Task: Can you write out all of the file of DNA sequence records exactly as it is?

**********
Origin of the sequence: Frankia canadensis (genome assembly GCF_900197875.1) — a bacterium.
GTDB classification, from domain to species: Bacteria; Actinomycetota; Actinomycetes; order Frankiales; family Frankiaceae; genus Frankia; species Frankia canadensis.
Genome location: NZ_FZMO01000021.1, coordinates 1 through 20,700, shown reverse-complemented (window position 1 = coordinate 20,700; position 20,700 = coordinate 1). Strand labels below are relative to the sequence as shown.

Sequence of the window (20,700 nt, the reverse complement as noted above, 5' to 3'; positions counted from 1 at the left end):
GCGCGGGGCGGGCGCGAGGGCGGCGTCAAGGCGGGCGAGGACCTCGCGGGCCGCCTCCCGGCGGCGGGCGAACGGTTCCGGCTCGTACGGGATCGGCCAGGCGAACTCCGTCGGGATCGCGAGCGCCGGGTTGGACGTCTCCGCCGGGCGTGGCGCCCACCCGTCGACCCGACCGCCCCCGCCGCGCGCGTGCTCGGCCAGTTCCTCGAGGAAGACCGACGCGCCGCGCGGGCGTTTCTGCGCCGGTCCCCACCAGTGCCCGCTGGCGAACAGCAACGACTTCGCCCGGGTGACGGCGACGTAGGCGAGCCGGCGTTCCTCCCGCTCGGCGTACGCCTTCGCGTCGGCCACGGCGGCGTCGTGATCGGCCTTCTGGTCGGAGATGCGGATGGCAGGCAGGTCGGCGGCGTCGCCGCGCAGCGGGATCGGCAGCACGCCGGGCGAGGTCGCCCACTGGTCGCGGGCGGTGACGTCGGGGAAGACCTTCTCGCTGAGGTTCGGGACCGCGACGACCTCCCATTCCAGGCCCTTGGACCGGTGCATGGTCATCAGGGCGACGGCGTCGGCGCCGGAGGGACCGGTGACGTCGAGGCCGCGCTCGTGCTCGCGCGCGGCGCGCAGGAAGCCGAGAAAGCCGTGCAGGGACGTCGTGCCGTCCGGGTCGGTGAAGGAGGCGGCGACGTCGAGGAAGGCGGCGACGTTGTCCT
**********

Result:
Origin of the sequence: Frankia canadensis (genome assembly GCF_900197875.1) — a bacterium.
GTDB classification, from domain to species: Bacteria; Actinomycetota; Actinomycetes; order Frankiales; family Frankiaceae; genus Frankia; species Frankia canadensis.
Genome location: NZ_FZMO01000021.1, coordinates 1 through 20,700, shown reverse-complemented (window position 1 = coordinate 20,700; position 20,700 = coordinate 1). Strand labels below are relative to the sequence as shown.

Sequence of the window (20,700 nt, the reverse complement as noted above, 5' to 3'; positions counted from 1 at the left end):
GCGCGGGGCGGGCGCGAGGGCGGCGTCAAGGCGGGCGAGGACCTCGCGGGCCGCCTCCCGGCGGCGGGCGAACGGTTCCGGCTCGTACGGGATCGGCCAGGCGAACTCCGTCGGGATCGCGAGCGCCGGGTTGGACGTCTCCGCCGGGCGTGGCGCCCACCCGTCGACCCGACCGCCCCCGCCGCGCGCGTGCTCGGCCAGTTCCTCGAGGAAGACCGACGCGCCGCGCGGGCGTTTCTGCGCCGGTCCCCACCAGTGCCCGCTGGCGAACAGCAACGACTTCGCCCGGGTGACGGCGACGTAGGCGAGCCGGCGTTCCTCCCGCTCGGCGTACGCCTTCGCGTCGGCCACGGCGGCGTCGTGATCGGCCTTCTGGTCGGAGATGCGGATGGCAGGCAGGTCGGCGGCGTCGCCGCGCAGCGGGATCGGCAGCACGCCGGGCGAGGTCGCCCACTGGTCGCGGGCGGTGACGTCGGGGAAGACCTTCTCGCTGAGGTTCGGGACCGCGACGACCTCCCATTCCAGGCCCTTGGACCGGTGCATGGTCATCAGGGCGACGGCGTCGGCGCCGGAGGGACCGGTGACGTCGAGGCCGCGCTCGTGCTCGCGCGCGGCGCGCAGGAAGCCGAGAAAGCCGTGCAGGGACGTCGTGCCGTCCGGGTCGGTGAAGGAGGCGGCGACGTCGAGGAAGGCGGCGACGTTGTCCT